Books 2010

Books 2009

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Monday, 11 January 2010


Comment to self and off-topic, in the grumpiest mode...
I wish Mr Bagshaw had borrowed one of Eliot's cats given that Dark Puss has inexorably resigned from his feline duties...

I could not agree more. Fabulous. I too knew the text virtually off by heart, yet sometimes I was hearing it for the first time. Eliot is as much about the music as the meaning, and for great chinks of the poem (Phlebas the Phoenician, The young man carbuncular)I heard an entirely different music from the one carried in my head for 30 years. My only point is that once or twice the interpretation was almost too declamatory, my own private version had been quieter and I think I will stick with that.

I agree about Wiltons - what a gem. Might Dickens have read there, or would that be too perfect?

I am so envious that you went to this - I was desperate to see it. I love The Waste Land and Fiona Shaw - she is wonderful in everything she does. This sounds like a really interesting experience.

I have come across Wilton's, via some TV programme, but have not been there. Inspired by your posting I'll try to get there while I still can!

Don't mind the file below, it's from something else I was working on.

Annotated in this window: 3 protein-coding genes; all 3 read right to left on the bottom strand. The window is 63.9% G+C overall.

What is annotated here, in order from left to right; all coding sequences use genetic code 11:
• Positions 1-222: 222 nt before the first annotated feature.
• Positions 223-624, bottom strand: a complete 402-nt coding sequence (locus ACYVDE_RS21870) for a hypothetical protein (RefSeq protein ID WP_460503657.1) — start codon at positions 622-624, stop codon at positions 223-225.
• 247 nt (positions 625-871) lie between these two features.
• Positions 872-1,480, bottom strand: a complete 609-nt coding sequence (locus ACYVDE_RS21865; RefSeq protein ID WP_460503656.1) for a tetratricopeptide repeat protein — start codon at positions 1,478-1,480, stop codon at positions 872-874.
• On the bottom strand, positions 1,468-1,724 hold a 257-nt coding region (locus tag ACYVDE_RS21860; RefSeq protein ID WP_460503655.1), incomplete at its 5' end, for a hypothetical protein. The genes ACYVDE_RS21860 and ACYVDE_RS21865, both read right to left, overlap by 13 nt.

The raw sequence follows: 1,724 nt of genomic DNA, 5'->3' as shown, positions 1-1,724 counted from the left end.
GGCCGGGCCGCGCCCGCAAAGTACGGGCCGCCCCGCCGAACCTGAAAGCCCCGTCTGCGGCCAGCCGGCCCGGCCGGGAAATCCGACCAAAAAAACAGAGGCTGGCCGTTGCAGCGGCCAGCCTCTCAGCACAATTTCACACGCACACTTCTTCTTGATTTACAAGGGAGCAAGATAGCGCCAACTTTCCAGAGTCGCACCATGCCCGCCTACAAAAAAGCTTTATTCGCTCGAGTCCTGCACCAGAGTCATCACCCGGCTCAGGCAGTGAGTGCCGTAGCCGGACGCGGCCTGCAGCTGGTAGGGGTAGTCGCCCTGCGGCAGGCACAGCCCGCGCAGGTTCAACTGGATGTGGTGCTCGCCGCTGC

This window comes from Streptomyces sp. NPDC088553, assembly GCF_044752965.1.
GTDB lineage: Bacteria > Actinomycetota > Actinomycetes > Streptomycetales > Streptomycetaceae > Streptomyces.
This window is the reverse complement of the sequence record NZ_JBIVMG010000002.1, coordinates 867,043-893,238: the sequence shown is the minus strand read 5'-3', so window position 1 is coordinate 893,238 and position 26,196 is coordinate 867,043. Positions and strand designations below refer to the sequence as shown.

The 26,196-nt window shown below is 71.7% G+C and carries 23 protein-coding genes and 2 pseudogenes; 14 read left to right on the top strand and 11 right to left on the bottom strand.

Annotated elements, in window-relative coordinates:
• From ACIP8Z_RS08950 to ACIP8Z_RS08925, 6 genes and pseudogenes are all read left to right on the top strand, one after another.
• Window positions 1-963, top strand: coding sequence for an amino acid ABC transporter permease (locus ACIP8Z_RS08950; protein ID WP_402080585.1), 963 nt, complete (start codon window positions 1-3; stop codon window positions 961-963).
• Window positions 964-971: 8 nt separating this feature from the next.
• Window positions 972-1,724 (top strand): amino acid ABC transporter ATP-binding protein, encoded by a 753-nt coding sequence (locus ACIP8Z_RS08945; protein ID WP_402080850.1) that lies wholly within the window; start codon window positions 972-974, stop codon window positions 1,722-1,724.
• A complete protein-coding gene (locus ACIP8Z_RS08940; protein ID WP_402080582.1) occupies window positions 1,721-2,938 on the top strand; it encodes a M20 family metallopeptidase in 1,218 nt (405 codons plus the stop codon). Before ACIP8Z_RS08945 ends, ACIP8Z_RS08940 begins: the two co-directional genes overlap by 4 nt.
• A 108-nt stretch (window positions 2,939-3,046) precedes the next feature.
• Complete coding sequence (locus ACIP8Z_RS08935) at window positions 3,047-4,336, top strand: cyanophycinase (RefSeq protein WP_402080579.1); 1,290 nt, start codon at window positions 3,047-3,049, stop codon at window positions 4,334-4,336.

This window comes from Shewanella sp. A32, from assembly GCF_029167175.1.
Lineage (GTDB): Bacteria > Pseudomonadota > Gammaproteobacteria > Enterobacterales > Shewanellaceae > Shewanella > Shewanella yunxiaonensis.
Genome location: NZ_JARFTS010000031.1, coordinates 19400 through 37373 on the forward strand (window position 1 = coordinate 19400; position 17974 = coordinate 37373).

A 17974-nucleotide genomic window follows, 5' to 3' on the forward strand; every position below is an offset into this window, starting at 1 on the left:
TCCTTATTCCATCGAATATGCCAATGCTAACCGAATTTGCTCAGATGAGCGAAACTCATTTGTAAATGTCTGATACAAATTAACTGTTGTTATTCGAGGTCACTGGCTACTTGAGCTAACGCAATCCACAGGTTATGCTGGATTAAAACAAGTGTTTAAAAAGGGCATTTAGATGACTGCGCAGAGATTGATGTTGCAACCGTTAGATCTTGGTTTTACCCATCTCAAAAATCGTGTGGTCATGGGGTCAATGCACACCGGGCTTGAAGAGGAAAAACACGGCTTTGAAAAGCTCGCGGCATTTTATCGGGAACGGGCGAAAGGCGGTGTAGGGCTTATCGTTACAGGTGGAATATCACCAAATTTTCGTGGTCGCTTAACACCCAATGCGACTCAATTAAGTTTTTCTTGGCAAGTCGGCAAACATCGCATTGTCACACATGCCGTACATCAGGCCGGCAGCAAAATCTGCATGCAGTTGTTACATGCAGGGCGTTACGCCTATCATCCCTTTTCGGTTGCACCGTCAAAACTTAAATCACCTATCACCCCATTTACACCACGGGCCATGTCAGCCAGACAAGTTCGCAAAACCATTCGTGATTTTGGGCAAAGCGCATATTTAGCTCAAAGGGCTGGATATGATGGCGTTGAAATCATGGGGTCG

I have been to Wilton's several times and in fact my daughter had her wedding party there a few years ago. As you say it is a wonderful place and must be saved.

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  • Nothing is of greater consolation to the author of a novel than the disovery of readings he had not conceived but which are then prompted by his readers. (Umberto Eco, Reflections on The Name of the Rose)
  • ... relatively few persons in London ... can afford the luxury of one or more servants. No fewer than 3,700,000 have no servants at all, and of the half million that have servants 227,000 have only one. (The Times, 6 June 1895)
  • Standing among savage scenery, the hotel offers stupendous revelations. There is a French widow in every bedroom, affording delightful prospects. (Tyrolean inn brochure, according to Gerard Hoffnung)
  • (A doctor is at an elderly relative's deathbed) "The old sawbones, eh?" he bellowed ... "Just in the nick, perhaps. Haul the old girl back by the short hairs, if you ask me. Devilish smart at his work ... Always take a fence with more confidence when I know he's out with us."
  • Too often, when a man of Monty Godkin's mental powers is plunged in thought, nothing happens at all. The machinery just whirs for a while, and that is the end of it. (P G Wodehouse, Heavy Weather)
  • ...the breed that take their pleasures as Saint Laurence took his grid (Kipling, The Five nations)

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